So everything is really a form of consciousness, from its formless higher transcendental aspects to it's lower derivatives that take an innumerable number of different forms. Thus all is consciousness, from the unconditioned to the conditioned, from the infinite to the finite, from the whole to the part, from the macro to the micro, from Bohm's explicate order (actuality--- derivatives of consciousness) to his implicate order (potentiality--- integration of consciousness). Thus consciousness is that which connects All. All is connected with consciousness. All is consciousness.

The problem with how consciousness is ordinarily viewed is that those who study consciousness fail to see that there are different LEVELS of consciousness. This failure to see this important point, the assumption that we already "possess" consciousness and that it is "free," allows for much cointelpro disinformation relating to this subject resulting in a mixing of levels which generates endless noise and "gnashing of teeth".

Boris Mouravieff states in his book Gnosis, Vol. I p.13:

"We do not possess Consciousness. What we call consciousness is only one of its derivatives, but it is all that is accessible to man as he is born of woman.

"All in all there are four levels of consciousness. Consciousness called----'Absolute'-----and it's three DERIVATIVES:

1) Absolute Consciousness
2) Consciousness of the real 'I'
3) Waking consciousness
4) Subconsciousness

"Starting from the bottom we have in the first instance subconsciousness. This is the twilight consciousness which we have for example during sleep, where it controls the organism without being interrupted. This subconscious direction of certain functions of our bodies continues during the waking state.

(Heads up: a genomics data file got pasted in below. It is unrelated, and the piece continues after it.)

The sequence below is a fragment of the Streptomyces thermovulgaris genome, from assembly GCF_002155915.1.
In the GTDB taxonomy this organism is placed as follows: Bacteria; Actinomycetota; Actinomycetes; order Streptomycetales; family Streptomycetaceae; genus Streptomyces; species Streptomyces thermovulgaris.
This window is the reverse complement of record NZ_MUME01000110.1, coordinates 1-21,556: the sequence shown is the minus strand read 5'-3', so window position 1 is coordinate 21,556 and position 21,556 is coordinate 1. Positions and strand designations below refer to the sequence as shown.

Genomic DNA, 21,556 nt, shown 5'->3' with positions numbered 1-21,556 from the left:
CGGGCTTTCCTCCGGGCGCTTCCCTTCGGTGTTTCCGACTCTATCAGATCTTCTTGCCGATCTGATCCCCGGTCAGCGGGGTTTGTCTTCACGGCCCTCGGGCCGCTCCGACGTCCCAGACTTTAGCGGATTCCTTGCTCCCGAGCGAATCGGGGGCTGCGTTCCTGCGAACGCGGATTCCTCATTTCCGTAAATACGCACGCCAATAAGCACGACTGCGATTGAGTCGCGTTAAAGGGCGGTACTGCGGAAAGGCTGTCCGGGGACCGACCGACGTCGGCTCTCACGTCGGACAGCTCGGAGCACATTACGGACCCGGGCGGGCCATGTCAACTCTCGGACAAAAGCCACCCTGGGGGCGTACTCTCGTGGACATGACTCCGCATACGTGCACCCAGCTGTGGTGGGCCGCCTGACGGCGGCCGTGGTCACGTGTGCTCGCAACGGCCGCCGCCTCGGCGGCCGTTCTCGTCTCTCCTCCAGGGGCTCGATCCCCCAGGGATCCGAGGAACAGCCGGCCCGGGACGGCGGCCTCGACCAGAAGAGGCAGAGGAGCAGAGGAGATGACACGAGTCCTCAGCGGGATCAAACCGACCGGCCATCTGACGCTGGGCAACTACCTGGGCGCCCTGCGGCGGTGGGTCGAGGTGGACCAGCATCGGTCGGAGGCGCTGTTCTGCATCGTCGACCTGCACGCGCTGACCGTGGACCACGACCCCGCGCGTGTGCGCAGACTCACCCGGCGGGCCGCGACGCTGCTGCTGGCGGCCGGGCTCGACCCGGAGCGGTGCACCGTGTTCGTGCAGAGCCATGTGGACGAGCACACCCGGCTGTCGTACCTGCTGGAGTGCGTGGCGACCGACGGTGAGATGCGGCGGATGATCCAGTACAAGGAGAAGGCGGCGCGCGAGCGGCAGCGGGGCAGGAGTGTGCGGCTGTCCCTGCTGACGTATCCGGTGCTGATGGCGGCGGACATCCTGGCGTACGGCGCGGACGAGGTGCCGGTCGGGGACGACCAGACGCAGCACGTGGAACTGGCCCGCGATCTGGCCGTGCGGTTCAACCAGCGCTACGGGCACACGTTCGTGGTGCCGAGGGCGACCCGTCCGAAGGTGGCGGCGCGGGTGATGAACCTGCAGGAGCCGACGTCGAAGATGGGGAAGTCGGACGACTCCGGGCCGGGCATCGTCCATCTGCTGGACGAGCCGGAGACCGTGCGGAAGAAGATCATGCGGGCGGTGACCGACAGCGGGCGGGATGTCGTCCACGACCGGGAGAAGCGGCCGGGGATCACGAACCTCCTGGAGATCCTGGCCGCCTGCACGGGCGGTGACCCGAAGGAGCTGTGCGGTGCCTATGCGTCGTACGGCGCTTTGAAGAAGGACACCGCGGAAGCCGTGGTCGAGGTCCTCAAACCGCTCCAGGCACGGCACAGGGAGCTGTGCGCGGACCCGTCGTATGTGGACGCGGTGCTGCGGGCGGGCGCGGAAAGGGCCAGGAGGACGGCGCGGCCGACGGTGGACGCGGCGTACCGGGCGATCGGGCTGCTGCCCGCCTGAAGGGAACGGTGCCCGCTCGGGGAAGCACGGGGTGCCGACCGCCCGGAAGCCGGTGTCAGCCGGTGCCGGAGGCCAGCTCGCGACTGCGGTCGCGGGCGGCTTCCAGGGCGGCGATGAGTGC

"The domain of subconsciousness is vast and very little about it has been studied. We sometimes treat it as if everything that does not enter waking consciousness is in the subconscious. We not only attribute the reflexes and the general functions of instinctive life to it, which is correct, but also the lightning ideas which come from higher spheres and which we call by vague terms such as: intuition, sixth sense, etc., which is erroneous. The reason is that we consider waking consciousness, clear consciousness as it is sometimes called, to be the peak of consciousness.

"Esoteric science however distinguishes two levels of consciousness higher than waking consciousness. We do not have these by right of birth, nor do we acquire them by normal education or instruction. But they can be reached as a result of special efforts properly directed.

"The first higher level is that of SELF-CONSCIOUSNESS: alternatively called the 'consciousness of the real 'I'. Above that, there is the level of CONSCIOUSNESS---in the full sense of the word.

"From bottom to top we can define the four levels in other terms, as follows:

4) Subconsciousness is the twilight of the body. It's force does not depend on the cultural level of the individual. We often find that elementary or primitive beings have a much stronger consciousness of their bodies then intellectuals.
3) Waking consciousness is the daytime consciousness of the personality. Putting pathological cases aside, its scope and its amplitude develop with the cultural development of the individual. It is the SUBJECTIVE consciousness of 'I.'
2) Consciousness of the real 'I' is the consciousness of the INDIVIDUALITY, otherwise described as objective consciousness of the individual 'I'.
1) TRUE Consciousness is absolute consciousness: consciousness of the Absolute.

See also